Over half of all human cancers consist of alterations in the p53 tumor suppressor gene. In normal healthy cells, p53 responds to stress stimuli by regulating the expression of downstream target genes that bring about various cellular outcomes (Fig.1). On the flip side of the coin, the regulation of these tumor suppressor genes is disrupted by mutations in p53, the vast majority of which are missense and localize to its DNA binding domain. Mutant p53 proteins (mutp53) lose tumor suppressor function and can also exhibit novel gain-of-function (GOF) activities that promote additional growth advantages over cells that lack p53. While mutp53 is an attractive target for cancer therapy, an understanding of the mechanisms underlying mutp53 regulation and function are needed before this oncogene can be exploited for therapeutic benefit. Toward this goal, I have developed a multidisciplinary research program to advance our understanding of the cellular and molecular mechanisms underlying the loss of function and GOF properties of mutp53. Our parallel lines of investigation aim to address the questions outlined below and ultimately promote human health through the identification of molecular vulnerabilities in mutp53 cancers that can serve as new biomarkers or therapies in precision medicine.
How do the complex interactions between immune signaling and mutp53 behavior lead to increased tumor aggressiveness and higher metastatic potential?
While inflammatory signaling influences cancer development and the efficacy of cancer treatments, the mechanisms by which immune signals drive alterations in the cancer cell transcriptome remain poorly understood. Moreover, the roles of mutp53 in modulating the immune contexture of tumors remain to be elucidated. The first key research theme of my lab is to identify the mechanisms regulating the complex crosstalk between mutp53 tumor and immune cells and the functional significance of these interactions in contributing to metastatic phenotypes.
How does mutp53 drive changes in chromatin-encoded epigenetic information and what is the role that these alterations play in carcinogenesis?
Research progress has been made in enumerating altered chromatin signatures and identifying mutations in the histone variant genes in various cancers. Yet, the molecular mechanisms underlying the establishment and functional consequences of altered chromatin states and histone variants in human cancers remain poorly understood. In addition, while numerous studies have linked the tumor suppressor activity of p53 to epigenome regulation, a link between mutp53 and epigenetic mechanisms has remained largely elusive. A second parallel line of investigation in my lab involves identification of the roles of histone variants and of mutp53 in imparting changes in the epigenome and transcriptome that are linked to alterations in cancer and immune cell behavior.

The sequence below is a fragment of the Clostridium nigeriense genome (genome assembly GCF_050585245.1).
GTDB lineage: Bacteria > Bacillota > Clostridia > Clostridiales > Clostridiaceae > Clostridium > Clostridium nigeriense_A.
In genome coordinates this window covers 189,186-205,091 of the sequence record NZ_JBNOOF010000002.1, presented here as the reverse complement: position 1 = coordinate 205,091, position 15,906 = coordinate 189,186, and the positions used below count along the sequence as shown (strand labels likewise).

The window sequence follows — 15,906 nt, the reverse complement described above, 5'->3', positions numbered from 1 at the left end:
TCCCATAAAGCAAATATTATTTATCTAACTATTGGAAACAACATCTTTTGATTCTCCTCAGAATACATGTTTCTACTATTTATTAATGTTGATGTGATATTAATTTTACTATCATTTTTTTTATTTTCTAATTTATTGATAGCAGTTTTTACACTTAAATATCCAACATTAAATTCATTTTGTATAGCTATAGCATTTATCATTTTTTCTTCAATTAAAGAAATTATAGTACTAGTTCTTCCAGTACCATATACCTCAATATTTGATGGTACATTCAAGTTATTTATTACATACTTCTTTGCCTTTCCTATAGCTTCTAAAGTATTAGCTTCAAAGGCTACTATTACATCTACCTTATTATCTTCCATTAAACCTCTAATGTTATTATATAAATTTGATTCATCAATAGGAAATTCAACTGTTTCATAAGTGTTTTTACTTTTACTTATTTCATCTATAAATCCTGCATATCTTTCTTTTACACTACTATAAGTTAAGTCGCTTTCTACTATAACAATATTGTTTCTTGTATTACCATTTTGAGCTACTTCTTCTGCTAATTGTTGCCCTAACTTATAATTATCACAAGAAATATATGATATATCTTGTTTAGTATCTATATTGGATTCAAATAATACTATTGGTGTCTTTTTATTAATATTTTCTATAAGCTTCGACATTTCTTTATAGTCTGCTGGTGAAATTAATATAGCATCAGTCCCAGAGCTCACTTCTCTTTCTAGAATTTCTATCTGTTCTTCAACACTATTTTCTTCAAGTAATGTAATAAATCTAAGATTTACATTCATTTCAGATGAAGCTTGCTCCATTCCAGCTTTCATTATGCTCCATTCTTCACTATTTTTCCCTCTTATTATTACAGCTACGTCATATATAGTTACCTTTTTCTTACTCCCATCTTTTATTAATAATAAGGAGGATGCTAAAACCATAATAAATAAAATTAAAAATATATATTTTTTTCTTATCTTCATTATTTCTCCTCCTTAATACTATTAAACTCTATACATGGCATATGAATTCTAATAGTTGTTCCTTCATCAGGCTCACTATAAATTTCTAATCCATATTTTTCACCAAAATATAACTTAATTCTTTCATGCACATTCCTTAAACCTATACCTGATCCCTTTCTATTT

What noncoding RNA (ncRNA) signatures are regulated by mutp53 in different cancers and how are these ncRNAs regulated and function in human cancer?
The recent and intriguing discovery that enhancers support transcription has raised a key question of whether enhancer-derived RNAs (eRNAs) are functional, or merely reflections of enhancer activation and thereby transcriptional noise. Given the prevalence of eRNAs and that they are synthesized in a manner that correlates with the expression of nearby protein coding genes1-3, there is great potential for widespread regulation of gene expression by these ncRNAs. In addition, the recent identification of unique eRNA signatures in human cancer tissues is consistent with their potential in serving as therapeutic targets and biomarkers. However, the biggest barrier to moving these noncoding molecules to the clinic as the next generation of actionable targets is the significant lack of knowledge surrounding their biological roles. We have recently identified eRNAs that are robustly produced from a class of enhancers by mutp53 following chronic immune signaling4. Our functional assessment of these eRNAs has revealed their direct role in regulating tumor promoting gene activation5. Through a third and related line of investigation, my lab is at the forefront of uncovering new classes of eRNAs in various cancers and mechanistic insights into the functions of these noncoding transcripts in human cancers.